Over this past weekend, news broke online that the office of an LGBT student group was vandalized at Boston College Law School. While administrators issued members of the Law School community a prompt response on Tuesday, the undergraduate community has yet to receive any official notification of this event.
As an undergraduate student here at BC, I find this lack of communication astonishing and extremely troublesome. While Boston College is a Catholic school, it has an obligation to protect the rights of its students and inform them of any threatening or hate-driven activity occurring on its campus.
Some might say that it is not necessary for undergraduates to be informed because this event occurred at the Law School. But BCLS is on the same campus as undergraduate freshmen dormitories, making it very possible that the perpetrator in this case is an undergrad student.
More importantly, such a malicious act speaks volumes about the entire BC community. BC is known worldwide for its unifying sense of pride across all of its schools, with students entering this community as early as high school and some continuing on through several graduate programs. What happens in one school undoubtedly affects the reputation of the others, and reflects poorly on all current students and alumni.
Boston College has had a long history of issues in their relationship with the LGBT community. According to the Huffington Post, Boston College ranked in the top 12 least-LGBT friendly colleges, landing at number 8. It took until 2003 for the school to approve a Gay-Straight Alliance, and until 2004 for the school to expand its non-discrimination statement to include equal protection for those who are gay.
Even alumni have sounded off about the negative LGBT climate on campus. One morning during the fall semester, I heard one famous alum make a few comments about BC’s LGBT culture on Kiss 108’s Matty in the Morning show. Clinton Kelly ’91, host of TLC’s What Not to Wear, spoke about how he and many of his friends were “in the closet” during their time at BC. He remarked, “BC was not the easiest place to be gay,” although he added that to his knowledge, things had improved since his graduation.
Perhaps the most troubling aspect of this entire event is that the perpetrators chose Martin Luther King, Jr. weekend to carry out this vicious act. On a weekend reserved for celebrating civil liberties, and above all, tolerance, it concerns me that any student would have the audacity to not only attack the LGBT community, but to desecrate the entire meaning of the holiday. The timing seems to suggest that there was some thought behind the incident, and that it was not some spur-of-the-moment ill-conceived prank.
One member of the Lambda Law Association, the LGBT group that fell victim to this act of prejudice, commented:
"BC Law shares its campus with a number of freshman dorms. This isn’t the first time in the history of BCLS that freshmen have vandalized the law school. This seems to indicate a systemic issue that the undergraduate body has with racism and homophobia, as opposed to a reflection on the law school’s students or administration. I have never encountered anything but openness and acceptance at BCLS and refuse to believe that this recent incident was committed by a member of our community."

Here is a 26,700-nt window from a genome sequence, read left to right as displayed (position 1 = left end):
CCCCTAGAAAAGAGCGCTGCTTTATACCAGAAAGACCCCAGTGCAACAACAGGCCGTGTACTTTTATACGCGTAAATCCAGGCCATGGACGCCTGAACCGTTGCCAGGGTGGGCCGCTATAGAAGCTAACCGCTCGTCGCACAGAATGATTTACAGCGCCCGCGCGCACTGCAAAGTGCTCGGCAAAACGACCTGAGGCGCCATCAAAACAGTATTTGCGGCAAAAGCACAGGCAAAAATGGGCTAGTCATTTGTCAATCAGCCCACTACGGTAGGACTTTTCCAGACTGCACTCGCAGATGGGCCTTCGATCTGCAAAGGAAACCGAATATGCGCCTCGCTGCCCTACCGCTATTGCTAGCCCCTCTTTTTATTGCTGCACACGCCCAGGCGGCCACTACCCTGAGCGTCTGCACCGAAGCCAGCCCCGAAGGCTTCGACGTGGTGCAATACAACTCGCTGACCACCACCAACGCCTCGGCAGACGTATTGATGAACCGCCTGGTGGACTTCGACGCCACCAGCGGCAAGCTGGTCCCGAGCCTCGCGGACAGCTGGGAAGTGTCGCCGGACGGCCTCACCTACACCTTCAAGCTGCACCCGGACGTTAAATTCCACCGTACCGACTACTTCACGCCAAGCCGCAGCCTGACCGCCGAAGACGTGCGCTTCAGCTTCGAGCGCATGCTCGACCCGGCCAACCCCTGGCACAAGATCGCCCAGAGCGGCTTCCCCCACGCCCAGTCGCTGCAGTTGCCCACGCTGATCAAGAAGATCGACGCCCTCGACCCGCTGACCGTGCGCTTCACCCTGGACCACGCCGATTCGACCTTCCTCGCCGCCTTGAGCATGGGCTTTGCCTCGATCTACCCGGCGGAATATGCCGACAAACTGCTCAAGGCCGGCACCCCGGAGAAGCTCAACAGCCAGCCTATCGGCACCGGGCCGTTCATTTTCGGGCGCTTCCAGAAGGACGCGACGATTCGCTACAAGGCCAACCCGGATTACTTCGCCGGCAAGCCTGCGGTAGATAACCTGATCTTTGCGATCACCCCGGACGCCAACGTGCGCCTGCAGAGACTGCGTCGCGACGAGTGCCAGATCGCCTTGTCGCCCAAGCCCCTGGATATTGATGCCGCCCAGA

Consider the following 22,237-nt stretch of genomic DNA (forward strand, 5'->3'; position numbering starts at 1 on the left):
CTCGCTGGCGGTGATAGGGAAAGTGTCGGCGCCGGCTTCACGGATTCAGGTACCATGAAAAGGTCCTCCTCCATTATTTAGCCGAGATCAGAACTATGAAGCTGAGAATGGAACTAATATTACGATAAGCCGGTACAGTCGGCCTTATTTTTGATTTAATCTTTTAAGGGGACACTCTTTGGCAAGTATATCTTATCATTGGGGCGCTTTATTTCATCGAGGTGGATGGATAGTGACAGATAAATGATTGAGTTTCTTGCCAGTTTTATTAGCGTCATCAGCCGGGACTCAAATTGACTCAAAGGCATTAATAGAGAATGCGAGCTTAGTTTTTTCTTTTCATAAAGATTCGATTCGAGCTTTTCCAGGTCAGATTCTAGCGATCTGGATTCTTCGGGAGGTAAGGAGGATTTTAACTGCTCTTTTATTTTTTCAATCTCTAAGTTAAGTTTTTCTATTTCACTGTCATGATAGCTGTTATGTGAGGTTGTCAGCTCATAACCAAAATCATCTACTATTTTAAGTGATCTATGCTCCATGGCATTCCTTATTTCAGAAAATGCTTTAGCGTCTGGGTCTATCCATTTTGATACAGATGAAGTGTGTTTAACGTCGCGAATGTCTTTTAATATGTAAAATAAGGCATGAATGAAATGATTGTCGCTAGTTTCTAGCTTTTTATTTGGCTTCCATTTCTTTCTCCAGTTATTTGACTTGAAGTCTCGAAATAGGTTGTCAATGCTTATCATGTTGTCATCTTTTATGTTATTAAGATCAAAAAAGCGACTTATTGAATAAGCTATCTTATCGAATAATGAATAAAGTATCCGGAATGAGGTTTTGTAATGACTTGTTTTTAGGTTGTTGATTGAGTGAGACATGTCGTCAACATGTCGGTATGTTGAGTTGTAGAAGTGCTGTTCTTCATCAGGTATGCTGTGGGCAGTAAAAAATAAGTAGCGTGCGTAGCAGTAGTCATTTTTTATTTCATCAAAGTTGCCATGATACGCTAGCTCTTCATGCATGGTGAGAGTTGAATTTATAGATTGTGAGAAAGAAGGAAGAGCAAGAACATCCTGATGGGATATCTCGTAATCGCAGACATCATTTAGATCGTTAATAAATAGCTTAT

Dean Vincent G. Rougeau noted in his official letter to the Law School community that both Newton and Boston College Police are working to investigate the incident. But if the undergraduate community does not receive any official notification of this event, any potential witnesses or students with information might not know how to come forward. And even if the perpetrators were caught, it would do little to catalyze any progress if the undergraduate population were unaware.
This entire ordeal seems to only highlight BC’s growing problem with communication to its students and staff. More and more frequently, students are hearing about these types of incidents on social networking sites such as Facebook and Twitter before an official source. Instead of being notified by more “credible” authorities, students are being forced to rely on editorialized versions of these stories in statuses and tweets from their friends. The administration ignoring this event only serves to stir the rumor mill and cause even more controversy.
The question is, how do we as a community respond to this event in the absence of any leadership from administration? Will we wake up tomorrow and move on as if it had never happened, or will we take it upon ourselves to start a conversation with our fellow students and professors? Now more than ever, this is a time to decide what type of community we would like to cultivate as a student body.
With or without a response from the undergraduate administration, the outcome of this incident will ultimately lie in the hands of the student body. We have as much of a responsibility as our leaders to react to this issue.
As a school, we must make a concerted effort to prevent these types of acts from occurring in the future. We must have conversations with our roommates, our friends, and all other members of this community in order to foster a culture of acceptance that we can be proud of. We must always respect each other’s opinions and we must certainly never condone hate crimes on our campus.
While BC has seen vast improvements in the past decade to its treatment of LGBT issues, this event demonstrates that we still have much to learn. Whether or not the vandals are ever caught, I certainly hope we take this incident as an opportunity to reflect on our campus culture and our direction as a school.